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March 29, 1924


Author Affiliations

From the Department of Surgery, Washington University Medical School.

JAMA. 1924;82(13):1016-1019. doi:10.1001/jama.1924.02650390006002

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Until the present time there has been no accurate method for the determination in the living patient of the amount and extent of occlusion of the arteries of the extremities. I have already briefly described how this may be accomplished by intra-arterial injection of a solution of sodium iodid, and roentgen-ray photography. Further clinical experience with this method has demonstrated that it is a valuable method in the diagnosis of circulatory diseases of the extremities.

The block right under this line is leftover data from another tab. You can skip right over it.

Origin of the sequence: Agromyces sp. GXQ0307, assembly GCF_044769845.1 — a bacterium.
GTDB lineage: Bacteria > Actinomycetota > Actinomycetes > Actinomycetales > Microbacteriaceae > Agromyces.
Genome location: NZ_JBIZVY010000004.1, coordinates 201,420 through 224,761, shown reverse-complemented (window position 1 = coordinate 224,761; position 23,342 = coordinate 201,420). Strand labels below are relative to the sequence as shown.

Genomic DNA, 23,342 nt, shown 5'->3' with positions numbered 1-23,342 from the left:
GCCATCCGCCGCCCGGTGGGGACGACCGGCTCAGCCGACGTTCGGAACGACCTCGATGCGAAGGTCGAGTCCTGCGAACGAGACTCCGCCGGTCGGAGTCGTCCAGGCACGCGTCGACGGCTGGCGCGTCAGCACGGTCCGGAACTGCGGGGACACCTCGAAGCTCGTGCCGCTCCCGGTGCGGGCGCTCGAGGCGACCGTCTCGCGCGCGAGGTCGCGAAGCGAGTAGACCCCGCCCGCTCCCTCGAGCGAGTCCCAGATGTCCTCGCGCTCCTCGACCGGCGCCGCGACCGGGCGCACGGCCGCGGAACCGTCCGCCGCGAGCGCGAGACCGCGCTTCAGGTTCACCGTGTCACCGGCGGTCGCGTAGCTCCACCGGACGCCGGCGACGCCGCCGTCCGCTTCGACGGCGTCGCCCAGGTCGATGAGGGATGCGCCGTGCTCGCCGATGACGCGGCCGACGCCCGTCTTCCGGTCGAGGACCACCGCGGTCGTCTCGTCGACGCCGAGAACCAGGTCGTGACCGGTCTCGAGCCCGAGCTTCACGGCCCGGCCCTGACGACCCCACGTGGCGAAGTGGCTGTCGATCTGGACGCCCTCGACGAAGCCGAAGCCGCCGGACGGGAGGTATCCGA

The solution injected is prepared by dissolving 100 gm. of sodium iodid crystals in 100 c.c. of distilled water. The solution is sterilized in the autoclave and is always used soon after its preparation. The solution should be colorless or very faintly yellowish. A solution that shows any considerable iodin color has not been used.

The method of obtaining the roentgenograms of the arteries of the lower extremities is as follows: The entire thigh is

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